Home is where the heart is
Published 16/11/2015 | 02:30
It was probably inevitable that Ronan Moore and Frances Haworth would end up meeting one day, considering they grew up around Trim, went to the same college and had mutual friends and similar interests. However, they only met over Christmas 2012 when both were introduced by one of those mutual friends in a local pub. They found they had an instant connection, particularly around a shared love of travelling, and chatted until 6am.
Frances then sent Ronan a Facebook request shortly afterwards, asking if he fancied going for a drink? He agreed, and while they really enjoyed each other's company, it was a platonic friendship initially as both were already dating other people. To complicate things further, Frances was working in Geneva and Ronan was considering teaching overseas for a year. Shortly afterwards, Frances decided to return home and Ronan's plan to work abroad fell through, which he says now was "serendipitous." During that time, both also became single, so they met up again and fell for one another almost instantly.
"Ronan is such a good person," says Frances. "I remember putting my arms around him and feeling so much love coming out of him. He's funny and intelligent and has a huge curiosity about the world. We had conversations that lasted for hours. We said, 'I love you' after just three weeks."
While most new couples might test the waters by going on a sun holiday for a week, Ronan and Frances went backpacking around Croatia, Bosnia, Macedonia and Albania for a month. They obviously didn't fall out as they came back and moved in together. Not ones to hang around, they got engaged last summer at home and were married four months ago.
Having booked their wedding date, they decided to start a family, presuming it would take a while to happen, but were surprised when Frances immediately became pregnant.
Consequently, she was seven-and-a-half months pregnant at the wedding ceremony in July, which made dress-shopping difficult.
"I was in denial about the dress and kept putting off getting it because I didn't know how big I'd be," she laughs, adding that she was already emotional because of the pregnancy.
"My sister Eleanor saw a white, maxi-dress in TK Maxx and sent it to me two weeks before the wedding. It wasn't even a wedding dress, but I got it altered and it looked great. I told my bridesmaids to wear whatever they wanted, but some of them were anxious about that, so we decided they would all wear something blue. In the end they all looked weirdly co-ordinated."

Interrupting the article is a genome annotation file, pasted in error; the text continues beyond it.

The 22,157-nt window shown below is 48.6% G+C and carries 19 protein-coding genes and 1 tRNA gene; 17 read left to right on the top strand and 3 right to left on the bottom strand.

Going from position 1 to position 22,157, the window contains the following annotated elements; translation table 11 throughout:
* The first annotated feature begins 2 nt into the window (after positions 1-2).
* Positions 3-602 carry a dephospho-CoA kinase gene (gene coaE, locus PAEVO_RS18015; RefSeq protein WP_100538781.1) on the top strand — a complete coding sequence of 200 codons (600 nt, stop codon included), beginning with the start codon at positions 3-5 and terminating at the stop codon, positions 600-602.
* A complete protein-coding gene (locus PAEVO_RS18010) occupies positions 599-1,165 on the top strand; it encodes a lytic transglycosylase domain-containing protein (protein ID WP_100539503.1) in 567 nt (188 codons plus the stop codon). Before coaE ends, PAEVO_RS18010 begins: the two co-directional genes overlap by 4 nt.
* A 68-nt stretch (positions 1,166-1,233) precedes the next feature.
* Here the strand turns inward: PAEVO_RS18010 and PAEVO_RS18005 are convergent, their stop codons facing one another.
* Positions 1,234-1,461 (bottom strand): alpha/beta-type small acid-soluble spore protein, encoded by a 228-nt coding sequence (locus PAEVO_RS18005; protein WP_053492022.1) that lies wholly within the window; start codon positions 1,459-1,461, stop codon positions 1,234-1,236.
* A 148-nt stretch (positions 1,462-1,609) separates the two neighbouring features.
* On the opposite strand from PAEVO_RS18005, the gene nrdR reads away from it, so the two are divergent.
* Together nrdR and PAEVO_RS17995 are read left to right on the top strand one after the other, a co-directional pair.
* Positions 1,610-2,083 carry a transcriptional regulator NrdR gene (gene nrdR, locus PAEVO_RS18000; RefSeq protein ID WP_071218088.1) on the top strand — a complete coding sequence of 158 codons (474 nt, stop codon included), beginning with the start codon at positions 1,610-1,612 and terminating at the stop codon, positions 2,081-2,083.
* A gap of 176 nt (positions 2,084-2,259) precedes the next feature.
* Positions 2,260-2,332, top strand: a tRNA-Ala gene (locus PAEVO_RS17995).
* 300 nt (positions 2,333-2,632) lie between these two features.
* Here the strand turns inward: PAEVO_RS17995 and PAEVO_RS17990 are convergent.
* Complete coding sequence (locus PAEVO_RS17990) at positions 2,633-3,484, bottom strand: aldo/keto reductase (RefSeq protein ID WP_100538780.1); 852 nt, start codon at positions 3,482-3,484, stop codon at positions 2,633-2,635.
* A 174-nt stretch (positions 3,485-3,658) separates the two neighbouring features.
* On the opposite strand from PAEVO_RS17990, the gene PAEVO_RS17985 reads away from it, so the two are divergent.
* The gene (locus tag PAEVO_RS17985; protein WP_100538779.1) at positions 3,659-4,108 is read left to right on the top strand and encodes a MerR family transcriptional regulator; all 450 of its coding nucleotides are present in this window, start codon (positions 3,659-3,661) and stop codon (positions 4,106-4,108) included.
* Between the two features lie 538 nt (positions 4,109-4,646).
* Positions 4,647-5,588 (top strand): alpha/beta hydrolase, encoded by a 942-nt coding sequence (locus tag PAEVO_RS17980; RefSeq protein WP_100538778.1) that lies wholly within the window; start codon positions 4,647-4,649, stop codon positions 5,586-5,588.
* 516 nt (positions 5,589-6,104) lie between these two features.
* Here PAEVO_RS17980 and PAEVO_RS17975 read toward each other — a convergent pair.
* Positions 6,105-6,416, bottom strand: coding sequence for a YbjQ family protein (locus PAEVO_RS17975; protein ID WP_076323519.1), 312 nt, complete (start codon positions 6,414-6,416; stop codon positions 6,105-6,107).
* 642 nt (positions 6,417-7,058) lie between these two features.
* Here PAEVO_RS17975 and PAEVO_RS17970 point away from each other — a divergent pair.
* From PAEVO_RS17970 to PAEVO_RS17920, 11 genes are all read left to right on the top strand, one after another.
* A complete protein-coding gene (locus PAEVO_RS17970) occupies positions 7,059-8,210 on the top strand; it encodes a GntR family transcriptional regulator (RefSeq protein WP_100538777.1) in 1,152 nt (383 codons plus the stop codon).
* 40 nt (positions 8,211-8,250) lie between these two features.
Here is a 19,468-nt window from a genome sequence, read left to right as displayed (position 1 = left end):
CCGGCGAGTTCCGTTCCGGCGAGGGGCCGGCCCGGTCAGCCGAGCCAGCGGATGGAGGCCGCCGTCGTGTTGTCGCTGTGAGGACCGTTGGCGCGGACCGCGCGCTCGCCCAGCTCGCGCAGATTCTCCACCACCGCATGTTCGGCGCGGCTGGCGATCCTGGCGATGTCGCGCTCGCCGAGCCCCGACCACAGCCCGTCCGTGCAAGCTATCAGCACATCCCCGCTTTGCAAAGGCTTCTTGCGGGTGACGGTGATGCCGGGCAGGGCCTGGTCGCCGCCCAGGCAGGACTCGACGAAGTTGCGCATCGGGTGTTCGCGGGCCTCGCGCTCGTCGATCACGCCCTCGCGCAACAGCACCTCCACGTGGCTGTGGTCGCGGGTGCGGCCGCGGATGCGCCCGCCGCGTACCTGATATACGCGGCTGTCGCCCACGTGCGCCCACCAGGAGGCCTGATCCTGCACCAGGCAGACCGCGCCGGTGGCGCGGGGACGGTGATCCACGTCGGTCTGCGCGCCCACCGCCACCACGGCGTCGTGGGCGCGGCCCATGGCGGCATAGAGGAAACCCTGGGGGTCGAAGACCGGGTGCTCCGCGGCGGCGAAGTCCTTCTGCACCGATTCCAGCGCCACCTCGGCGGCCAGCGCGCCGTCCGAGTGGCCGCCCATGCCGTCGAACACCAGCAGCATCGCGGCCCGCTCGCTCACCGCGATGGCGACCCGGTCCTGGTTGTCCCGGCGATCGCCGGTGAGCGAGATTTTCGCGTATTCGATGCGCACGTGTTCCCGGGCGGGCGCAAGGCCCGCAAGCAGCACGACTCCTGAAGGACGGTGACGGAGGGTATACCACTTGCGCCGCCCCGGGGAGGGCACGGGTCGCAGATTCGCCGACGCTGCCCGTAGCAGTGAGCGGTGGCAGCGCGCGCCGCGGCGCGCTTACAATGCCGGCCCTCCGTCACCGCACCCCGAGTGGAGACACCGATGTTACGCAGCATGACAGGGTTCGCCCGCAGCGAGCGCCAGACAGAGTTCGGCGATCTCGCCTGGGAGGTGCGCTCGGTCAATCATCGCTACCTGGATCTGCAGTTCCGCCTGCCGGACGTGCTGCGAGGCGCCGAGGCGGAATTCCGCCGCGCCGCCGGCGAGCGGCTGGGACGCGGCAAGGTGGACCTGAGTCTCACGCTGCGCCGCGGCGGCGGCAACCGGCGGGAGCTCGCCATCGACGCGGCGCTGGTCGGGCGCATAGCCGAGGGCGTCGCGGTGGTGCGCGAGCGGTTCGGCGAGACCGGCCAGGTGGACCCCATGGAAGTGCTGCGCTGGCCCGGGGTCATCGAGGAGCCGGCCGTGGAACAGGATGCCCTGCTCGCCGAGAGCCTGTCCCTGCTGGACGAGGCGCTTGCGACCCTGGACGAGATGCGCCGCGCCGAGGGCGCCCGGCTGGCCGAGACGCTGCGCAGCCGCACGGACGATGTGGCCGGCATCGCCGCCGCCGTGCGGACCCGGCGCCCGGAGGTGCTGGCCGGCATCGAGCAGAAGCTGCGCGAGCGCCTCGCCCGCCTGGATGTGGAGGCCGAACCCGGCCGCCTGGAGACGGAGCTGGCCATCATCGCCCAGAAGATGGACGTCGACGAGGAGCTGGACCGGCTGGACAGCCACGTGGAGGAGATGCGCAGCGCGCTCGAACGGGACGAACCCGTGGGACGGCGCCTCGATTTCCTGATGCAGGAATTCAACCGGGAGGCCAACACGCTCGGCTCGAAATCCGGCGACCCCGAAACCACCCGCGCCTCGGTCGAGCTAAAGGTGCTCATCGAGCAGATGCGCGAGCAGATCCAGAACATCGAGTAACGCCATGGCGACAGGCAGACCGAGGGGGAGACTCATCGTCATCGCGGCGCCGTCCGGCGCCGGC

Ronan and Frances are quite casual and low-key. They really loved their outdoor, humanist wedding ceremony in front of over 100 family and friends. Even though it rained a little as Frances was preparing to walk up the aisle, it didn't dampen their spirits. A lot of their friends came from overseas and several pals DJed and played music.
"Frances looked beautiful and we were so relaxed," says Ronan. "She is super-intelligent, has her own opinions and isn't afraid to voice them and is strong but also genuine. She's a really good listener and people immediately warm to her as she makes everyone feel like they're the most special person in the room. She's really funny too and I love her sense of humour."
Born on Christmas Day, Frances, 33, comes in the middle of Anne-Marie's and Richard Haworth's three children. She boarded at Alexandra College in Dublin and studied English and classical civilisation at NUI, Galway, followed by a master's in English literature at Queen's in Belfast. She then worked as a volunteer in an orphanage in Moldova and with adults with disabilities in Romania, and lived in Uganda and Geneva. Having returned to Dublin, she now works with Trocaire as its major gifts officer.
Ronan, 36, comes third of Teresa's and Danny's four children and he studied English and history at NUI, Galway, followed by a master's in sustainable development at DIT, Bolton Street. He went to Nigeria for two years working with Trocaire on an internship, followed by some consultancy in Liberia. He then decided to do the H.Dip and change to teaching and is in his eighth year of teaching English and history at St Patrick's Classical School in Navan, an all-boys' school with 850 pupils.
"I love teaching and don't take myself too seriously," he says. "Teenage boys are very funny, and have plenty of energy about them."
Speaking of fun, Ronan's new book, Irishology, is out now and is making plenty of people smile. The idea arose when his brother Fintan was home from Australia two years ago and they got talking about the things you miss about Ireland when you're overseas. Ronan started a Facebook blog of reasons to love Ireland, which evolved into a book.
It asks who else but the Irish can perform minor miracles with a prayer to St Anthony or appreciate the medicinal purposes of flat 7Up? Not to mention the 'front room,' 'chipper chips' and the 'bad pint'. From things you'll only hear in Ireland to tips for surviving any social situation, Irishology is the ultimate warm, witty and irreverent guide to all things Irish.
Ronan and Frances are now the delighted parents of gorgeous Esme, who was born on September 24. They are also living in Frances' old home, an old Church of Ireland church that her parents bought and converted in 1983. Frances and Ronan bought the house from her parents, who now live across the road.
"Becoming parents has been fantastic, and Esme is an absolute dote," says Ronan. "She doesn't even really cry much. Frances is feeding her, so I'm like a glorified cheerleader. We spoke about kids and marriage quite quickly, maybe because we were a little older and had had a lot of experiences. I suppose, yes, we've packed a lot into three years and it has been a whirlwind, but in a really good way."
Irishology, published by Gill & McMillan, €10.99
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